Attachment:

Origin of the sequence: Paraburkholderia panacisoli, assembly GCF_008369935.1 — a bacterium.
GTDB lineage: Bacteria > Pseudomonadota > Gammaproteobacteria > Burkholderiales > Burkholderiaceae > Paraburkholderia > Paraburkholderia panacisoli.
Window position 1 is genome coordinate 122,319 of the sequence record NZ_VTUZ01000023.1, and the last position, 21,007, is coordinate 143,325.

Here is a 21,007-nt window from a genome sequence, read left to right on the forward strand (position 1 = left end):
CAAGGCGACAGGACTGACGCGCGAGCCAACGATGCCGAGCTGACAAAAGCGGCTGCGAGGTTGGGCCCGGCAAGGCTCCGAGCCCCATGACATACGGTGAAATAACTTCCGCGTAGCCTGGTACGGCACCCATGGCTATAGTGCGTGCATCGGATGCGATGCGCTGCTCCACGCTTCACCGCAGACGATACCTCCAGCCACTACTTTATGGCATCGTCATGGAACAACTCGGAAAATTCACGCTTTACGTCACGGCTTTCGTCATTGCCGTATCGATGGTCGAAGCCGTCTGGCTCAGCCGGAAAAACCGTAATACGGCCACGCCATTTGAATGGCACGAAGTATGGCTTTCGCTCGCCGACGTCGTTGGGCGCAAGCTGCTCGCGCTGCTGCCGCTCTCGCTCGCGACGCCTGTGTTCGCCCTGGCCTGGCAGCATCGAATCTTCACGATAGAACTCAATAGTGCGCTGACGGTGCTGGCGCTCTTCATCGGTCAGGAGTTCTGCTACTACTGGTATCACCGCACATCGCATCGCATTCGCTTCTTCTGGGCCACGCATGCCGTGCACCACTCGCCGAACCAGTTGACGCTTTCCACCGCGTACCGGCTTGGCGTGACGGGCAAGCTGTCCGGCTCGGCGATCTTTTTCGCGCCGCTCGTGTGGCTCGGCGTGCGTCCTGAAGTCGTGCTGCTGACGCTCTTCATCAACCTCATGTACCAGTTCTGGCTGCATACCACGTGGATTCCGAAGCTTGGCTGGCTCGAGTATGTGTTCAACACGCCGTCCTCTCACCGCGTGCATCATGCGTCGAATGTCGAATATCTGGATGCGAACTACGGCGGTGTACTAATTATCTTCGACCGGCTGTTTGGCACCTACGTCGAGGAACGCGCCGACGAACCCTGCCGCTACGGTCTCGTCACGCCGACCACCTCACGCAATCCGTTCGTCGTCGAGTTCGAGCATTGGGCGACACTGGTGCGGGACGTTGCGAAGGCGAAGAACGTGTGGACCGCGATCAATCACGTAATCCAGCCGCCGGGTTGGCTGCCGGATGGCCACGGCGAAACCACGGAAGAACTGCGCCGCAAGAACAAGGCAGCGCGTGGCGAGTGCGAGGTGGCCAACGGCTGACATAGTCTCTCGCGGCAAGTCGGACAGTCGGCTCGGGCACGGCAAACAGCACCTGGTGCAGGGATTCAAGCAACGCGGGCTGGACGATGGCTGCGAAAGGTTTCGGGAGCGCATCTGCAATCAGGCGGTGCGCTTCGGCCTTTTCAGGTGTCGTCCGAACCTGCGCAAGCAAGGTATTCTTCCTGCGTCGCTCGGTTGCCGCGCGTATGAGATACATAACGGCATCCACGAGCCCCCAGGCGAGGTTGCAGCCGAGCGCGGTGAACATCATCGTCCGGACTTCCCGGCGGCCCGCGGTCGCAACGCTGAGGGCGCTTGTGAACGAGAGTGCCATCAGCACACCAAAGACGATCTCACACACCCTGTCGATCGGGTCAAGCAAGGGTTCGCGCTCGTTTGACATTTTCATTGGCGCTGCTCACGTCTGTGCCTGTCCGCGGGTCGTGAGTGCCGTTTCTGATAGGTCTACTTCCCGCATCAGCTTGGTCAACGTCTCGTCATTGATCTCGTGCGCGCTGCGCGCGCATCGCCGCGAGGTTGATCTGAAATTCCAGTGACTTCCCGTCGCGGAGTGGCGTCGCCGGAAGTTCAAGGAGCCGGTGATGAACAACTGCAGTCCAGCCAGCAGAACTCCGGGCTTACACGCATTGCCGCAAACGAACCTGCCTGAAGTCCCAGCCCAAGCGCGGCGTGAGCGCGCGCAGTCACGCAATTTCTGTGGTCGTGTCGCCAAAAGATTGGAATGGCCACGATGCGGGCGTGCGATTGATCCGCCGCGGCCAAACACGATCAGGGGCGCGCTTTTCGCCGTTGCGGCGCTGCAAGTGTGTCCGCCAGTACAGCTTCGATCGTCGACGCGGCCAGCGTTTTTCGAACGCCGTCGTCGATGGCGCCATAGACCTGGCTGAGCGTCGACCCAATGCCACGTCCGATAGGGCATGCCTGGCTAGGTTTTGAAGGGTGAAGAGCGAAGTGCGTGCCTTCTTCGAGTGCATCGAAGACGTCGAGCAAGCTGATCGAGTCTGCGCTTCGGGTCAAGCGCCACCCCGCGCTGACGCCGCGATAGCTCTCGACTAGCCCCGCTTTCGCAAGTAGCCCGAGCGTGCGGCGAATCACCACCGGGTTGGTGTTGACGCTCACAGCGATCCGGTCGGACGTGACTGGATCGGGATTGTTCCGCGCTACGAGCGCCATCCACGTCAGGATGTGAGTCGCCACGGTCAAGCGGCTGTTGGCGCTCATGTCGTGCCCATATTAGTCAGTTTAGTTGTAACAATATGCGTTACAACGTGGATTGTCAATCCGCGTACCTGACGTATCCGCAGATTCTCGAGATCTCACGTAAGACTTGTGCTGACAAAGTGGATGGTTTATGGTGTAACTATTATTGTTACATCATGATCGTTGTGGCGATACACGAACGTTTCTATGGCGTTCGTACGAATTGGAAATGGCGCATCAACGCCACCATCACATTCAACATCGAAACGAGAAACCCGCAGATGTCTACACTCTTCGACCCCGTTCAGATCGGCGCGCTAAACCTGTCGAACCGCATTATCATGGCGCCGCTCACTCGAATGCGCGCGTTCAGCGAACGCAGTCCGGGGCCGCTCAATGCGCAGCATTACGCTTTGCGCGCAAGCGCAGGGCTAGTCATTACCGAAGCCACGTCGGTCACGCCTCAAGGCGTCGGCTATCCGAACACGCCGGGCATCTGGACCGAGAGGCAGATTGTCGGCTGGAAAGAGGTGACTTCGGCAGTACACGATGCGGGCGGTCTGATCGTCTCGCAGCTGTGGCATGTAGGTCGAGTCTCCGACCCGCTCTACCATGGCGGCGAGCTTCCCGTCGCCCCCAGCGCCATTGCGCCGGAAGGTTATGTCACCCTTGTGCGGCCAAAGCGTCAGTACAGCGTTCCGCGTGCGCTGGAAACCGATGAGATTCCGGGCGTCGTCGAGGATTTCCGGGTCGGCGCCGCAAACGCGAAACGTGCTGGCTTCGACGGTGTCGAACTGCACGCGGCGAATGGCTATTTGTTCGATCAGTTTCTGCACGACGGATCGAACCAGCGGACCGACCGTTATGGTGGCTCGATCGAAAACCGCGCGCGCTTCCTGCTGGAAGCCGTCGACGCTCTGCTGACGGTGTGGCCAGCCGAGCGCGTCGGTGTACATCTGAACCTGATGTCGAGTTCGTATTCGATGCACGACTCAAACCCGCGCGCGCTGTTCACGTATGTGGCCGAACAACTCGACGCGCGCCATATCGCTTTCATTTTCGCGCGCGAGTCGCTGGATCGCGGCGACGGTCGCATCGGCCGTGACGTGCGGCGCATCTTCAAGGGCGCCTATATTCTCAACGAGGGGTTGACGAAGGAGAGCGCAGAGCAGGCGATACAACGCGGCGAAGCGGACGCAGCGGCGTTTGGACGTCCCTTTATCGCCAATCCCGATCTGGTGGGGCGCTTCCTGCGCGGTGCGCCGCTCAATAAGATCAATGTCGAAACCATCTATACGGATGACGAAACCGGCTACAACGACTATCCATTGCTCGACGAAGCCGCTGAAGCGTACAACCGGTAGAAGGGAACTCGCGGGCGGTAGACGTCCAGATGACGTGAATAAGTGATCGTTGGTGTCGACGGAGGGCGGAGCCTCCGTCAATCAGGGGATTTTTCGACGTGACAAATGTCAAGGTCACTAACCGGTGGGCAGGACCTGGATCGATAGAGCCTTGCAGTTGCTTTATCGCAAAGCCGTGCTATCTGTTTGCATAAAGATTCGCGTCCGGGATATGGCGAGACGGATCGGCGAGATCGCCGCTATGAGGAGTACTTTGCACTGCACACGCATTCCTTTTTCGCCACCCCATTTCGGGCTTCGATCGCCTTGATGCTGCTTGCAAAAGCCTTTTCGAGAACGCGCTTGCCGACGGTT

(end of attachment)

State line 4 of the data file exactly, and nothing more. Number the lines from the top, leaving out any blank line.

Here is a 21,007-nt window from a genome sequence, read left to right on the forward strand (position 1 = left end):